My Mother’s 104th birthday
- September 16, 2017
- Lydia Kinda
Yesterday would have been my mother’s 104th birthday, regrettably she only made it to 80 years. Last Monday would have been my father’s 106th birthday, he only managed 70 years. Amazingly, my mother’s younger sister, Elinka, has managed to make it to 102!
Each time I visit her I am amazed, not just at her longevity but her many skills and perseverance. She only gave up catching the bus to her garden patch, a strip about the size of one-third of a normal building block in Melbourne, some 3 years ago.
Community gardens have been a big feature of life in Czechia (the former Czechoslovakia/Czech Republic) for decades.
Now she has a small patch about 3 metres x 5 metres, within her son’s garden, at the end of the street she lives in, which she can walk to, with the aid of her stick.
She decries her age and the difficulties it brings her like forgetting her keys and having to call her 70 year old son back from his country chata to let her back into her flat. A small one bedroom flat, with a tiny kitchen hall and bathroom. A bathroom so tiny you have to edge around the washing machine to get to the toilet.
But, it is manageable and she can still cook her own meals, do her washing, even make her own bed, or when I visited, make it for me. The flat is a neat as a pin. Over the years of visiting I have noticed items disappearing, she keeps decluttering. Waving her arms around, “this will al go when I go, what would anyone do with it? It is all old rubbish.”
Every time I visit Czechia I make the train trip to Decin in the north, near the German border. I am always inspired on my return to keep de-cluttering, and keep doing new things. Her were her beautifully cut noodles.
Recently I made her noodles. Mind you, mine were not nearly as neatly cut as hers. Making fresh vegetable soup, and sipping a small glass of wine with my dinner. Actually my glass, although a small one, would be three times the size of the one she sips from.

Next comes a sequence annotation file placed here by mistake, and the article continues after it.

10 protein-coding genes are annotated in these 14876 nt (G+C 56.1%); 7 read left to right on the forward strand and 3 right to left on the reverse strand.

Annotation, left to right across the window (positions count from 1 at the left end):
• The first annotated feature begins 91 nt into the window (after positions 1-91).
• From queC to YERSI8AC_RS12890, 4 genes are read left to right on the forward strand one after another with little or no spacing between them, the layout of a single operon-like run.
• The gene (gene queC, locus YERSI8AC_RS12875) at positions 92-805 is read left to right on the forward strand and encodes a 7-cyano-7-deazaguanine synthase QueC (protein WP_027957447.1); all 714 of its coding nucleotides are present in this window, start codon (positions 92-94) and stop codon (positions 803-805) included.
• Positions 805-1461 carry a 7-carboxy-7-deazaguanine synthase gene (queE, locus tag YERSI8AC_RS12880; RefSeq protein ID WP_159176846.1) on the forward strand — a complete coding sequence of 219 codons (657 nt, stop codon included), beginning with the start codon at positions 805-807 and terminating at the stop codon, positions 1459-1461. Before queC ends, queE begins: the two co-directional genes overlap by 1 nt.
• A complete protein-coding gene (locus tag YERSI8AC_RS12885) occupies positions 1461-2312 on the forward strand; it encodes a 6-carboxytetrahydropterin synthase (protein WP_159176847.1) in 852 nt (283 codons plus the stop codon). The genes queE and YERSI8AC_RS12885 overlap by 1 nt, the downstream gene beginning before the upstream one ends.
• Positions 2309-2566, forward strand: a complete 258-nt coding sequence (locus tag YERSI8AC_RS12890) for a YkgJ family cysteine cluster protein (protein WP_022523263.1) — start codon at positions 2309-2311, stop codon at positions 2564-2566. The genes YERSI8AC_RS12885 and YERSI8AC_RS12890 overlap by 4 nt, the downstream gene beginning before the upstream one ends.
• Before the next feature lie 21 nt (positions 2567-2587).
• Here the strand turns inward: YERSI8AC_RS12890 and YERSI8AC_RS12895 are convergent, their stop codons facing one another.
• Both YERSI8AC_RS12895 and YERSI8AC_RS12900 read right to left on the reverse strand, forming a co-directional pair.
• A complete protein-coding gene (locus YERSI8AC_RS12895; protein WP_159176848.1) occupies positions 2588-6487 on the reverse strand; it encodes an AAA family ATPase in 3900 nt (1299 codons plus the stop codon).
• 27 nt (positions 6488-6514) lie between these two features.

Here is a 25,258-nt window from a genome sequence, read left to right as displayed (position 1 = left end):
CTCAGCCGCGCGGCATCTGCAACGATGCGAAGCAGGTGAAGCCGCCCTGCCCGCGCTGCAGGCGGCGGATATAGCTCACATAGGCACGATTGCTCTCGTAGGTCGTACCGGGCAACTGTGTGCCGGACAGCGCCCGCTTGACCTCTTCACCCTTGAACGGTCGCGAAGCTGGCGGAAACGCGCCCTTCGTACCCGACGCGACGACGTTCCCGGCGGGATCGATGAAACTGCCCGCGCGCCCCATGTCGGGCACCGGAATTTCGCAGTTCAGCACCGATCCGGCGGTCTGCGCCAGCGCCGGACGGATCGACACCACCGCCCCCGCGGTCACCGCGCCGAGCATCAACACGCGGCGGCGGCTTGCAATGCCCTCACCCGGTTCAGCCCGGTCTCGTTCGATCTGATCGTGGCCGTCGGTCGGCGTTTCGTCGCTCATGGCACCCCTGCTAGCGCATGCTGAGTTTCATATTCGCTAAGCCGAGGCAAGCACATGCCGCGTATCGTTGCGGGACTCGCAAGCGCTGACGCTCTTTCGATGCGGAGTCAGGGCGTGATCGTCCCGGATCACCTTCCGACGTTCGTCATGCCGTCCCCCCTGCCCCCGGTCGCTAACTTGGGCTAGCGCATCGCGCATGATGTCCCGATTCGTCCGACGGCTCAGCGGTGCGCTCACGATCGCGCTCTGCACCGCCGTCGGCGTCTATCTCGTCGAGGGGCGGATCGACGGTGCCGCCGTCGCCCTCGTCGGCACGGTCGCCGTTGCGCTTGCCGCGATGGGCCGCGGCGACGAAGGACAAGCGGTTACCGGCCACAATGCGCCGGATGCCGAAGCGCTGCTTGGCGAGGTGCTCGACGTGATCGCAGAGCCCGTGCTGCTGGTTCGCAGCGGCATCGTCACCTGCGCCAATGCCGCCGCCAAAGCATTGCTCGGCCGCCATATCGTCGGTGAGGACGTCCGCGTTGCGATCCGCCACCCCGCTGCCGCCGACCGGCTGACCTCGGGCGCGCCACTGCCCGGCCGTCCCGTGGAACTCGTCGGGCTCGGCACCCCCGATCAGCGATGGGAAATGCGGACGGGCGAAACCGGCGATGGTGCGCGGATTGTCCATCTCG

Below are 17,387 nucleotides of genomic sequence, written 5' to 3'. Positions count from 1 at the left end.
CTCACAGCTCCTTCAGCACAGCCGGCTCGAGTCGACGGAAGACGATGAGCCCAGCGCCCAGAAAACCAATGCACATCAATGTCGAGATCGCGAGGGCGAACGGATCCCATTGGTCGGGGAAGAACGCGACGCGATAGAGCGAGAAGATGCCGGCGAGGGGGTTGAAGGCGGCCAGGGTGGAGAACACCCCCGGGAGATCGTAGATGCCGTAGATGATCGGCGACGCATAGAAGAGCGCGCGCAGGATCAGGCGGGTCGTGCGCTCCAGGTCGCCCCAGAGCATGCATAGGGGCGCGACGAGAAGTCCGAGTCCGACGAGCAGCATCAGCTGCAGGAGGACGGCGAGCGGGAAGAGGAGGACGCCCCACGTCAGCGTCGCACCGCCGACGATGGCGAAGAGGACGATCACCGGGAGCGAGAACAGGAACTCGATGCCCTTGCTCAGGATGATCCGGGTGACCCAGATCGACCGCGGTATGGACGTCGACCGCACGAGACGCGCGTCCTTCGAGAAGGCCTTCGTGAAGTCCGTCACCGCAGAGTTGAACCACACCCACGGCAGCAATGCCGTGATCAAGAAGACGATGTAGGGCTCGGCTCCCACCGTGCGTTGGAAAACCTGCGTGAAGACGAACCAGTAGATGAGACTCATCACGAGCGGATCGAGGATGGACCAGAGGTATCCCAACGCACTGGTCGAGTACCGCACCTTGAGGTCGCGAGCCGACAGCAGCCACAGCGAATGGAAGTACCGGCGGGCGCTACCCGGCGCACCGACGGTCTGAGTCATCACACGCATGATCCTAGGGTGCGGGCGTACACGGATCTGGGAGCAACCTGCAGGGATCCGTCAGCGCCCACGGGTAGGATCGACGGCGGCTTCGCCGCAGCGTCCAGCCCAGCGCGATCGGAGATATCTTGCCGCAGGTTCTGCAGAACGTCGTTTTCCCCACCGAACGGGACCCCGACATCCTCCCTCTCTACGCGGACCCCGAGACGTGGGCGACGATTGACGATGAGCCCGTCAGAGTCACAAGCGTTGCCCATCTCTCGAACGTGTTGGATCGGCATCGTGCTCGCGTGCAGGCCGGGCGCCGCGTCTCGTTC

Having read books on mindfulness, I notice how she slowly concentrates on eating, in the morning her bread buttered, she cuts it into bit size pieces and savours each one. She has re-used and recycled all her life, growing up and through the Great Depression in a family with not much in the way of goods, but rich in music. At twelve she had visited her aunt and uncle in Vienna, taught her older cousin to swim by “stitching” together corks from beer bottles, holidayed with my mother in Italy, Yugoslavia and Romania. Taken herself to Paris for the Great Exhibition, lived through the German occupation and the battle for freedom at the end of the War. Moved her home into the Sudeten lands after the German occupants were evicted to Germany after the War.
Moving from Zlin in 1946, she never moved back, finally settling in Decin and raising her children and grandchildren there. She travelled to visit her daughter in Germany, even during the communist era, and with them visited more of Europe, Switzerland, France.
Now, so many stories and lives behind her, she still travels in her mind through books she borrows from the local library.
Yes, she still catches the bus to go there. As well as catching the bus to her medical appointment at the hospital. A hard act to follow!
Sitting in the garden with my cousin and “chewing the fat” I tried adjusting my automatic camera to take a close-up of the dragonfly hovering over their pond.
Not bad, even if I do say so myself!